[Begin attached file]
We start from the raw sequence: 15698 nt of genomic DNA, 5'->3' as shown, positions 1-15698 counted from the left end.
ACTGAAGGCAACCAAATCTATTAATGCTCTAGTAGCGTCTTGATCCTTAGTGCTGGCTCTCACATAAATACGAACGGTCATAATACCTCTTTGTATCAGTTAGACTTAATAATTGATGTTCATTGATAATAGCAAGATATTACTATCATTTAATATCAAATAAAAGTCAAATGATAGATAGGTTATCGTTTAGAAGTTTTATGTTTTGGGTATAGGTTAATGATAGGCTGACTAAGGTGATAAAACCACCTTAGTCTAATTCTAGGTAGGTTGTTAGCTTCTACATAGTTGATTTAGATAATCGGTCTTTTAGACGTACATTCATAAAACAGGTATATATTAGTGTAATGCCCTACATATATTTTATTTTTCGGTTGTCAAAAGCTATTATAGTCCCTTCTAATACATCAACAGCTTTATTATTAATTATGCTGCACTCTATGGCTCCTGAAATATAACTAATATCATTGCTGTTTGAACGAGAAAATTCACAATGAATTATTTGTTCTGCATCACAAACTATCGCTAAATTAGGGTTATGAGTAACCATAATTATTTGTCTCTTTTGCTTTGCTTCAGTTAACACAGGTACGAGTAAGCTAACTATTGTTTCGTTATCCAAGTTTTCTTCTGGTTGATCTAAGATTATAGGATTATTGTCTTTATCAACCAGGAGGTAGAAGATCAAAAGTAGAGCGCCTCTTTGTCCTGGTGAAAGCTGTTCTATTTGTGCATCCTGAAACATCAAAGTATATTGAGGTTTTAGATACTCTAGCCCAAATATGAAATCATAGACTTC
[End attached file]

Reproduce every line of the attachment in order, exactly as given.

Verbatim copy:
We start from the raw sequence: 15698 nt of genomic DNA, 5'->3' as shown, positions 1-15698 counted from the left end.
ACTGAAGGCAACCAAATCTATTAATGCTCTAGTAGCGTCTTGATCCTTAGTGCTGGCTCTCACATAAATACGAACGGTCATAATACCTCTTTGTATCAGTTAGACTTAATAATTGATGTTCATTGATAATAGCAAGATATTACTATCATTTAATATCAAATAAAAGTCAAATGATAGATAGGTTATCGTTTAGAAGTTTTATGTTTTGGGTATAGGTTAATGATAGGCTGACTAAGGTGATAAAACCACCTTAGTCTAATTCTAGGTAGGTTGTTAGCTTCTACATAGTTGATTTAGATAATCGGTCTTTTAGACGTACATTCATAAAACAGGTATATATTAGTGTAATGCCCTACATATATTTTATTTTTCGGTTGTCAAAAGCTATTATAGTCCCTTCTAATACATCAACAGCTTTATTATTAATTATGCTGCACTCTATGGCTCCTGAAATATAACTAATATCATTGCTGTTTGAACGAGAAAATTCACAATGAATTATTTGTTCTGCATCACAAACTATCGCTAAATTAGGGTTATGAGTAACCATAATTATTTGTCTCTTTTGCTTTGCTTCAGTTAACACAGGTACGAGTAAGCTAACTATTGTTTCGTTATCCAAGTTTTCTTCTGGTTGATCTAAGATTATAGGATTATTGTCTTTATCAACCAGGAGGTAGAAGATCAAAAGTAGAGCGCCTCTTTGTCCTGGTGAAAGCTGTTCTATTTGTGCATCCTGAAACATCAAAGTATATTGAGGTTTTAGATACTCTAGCCCAAATATGAAATCATAGACTTC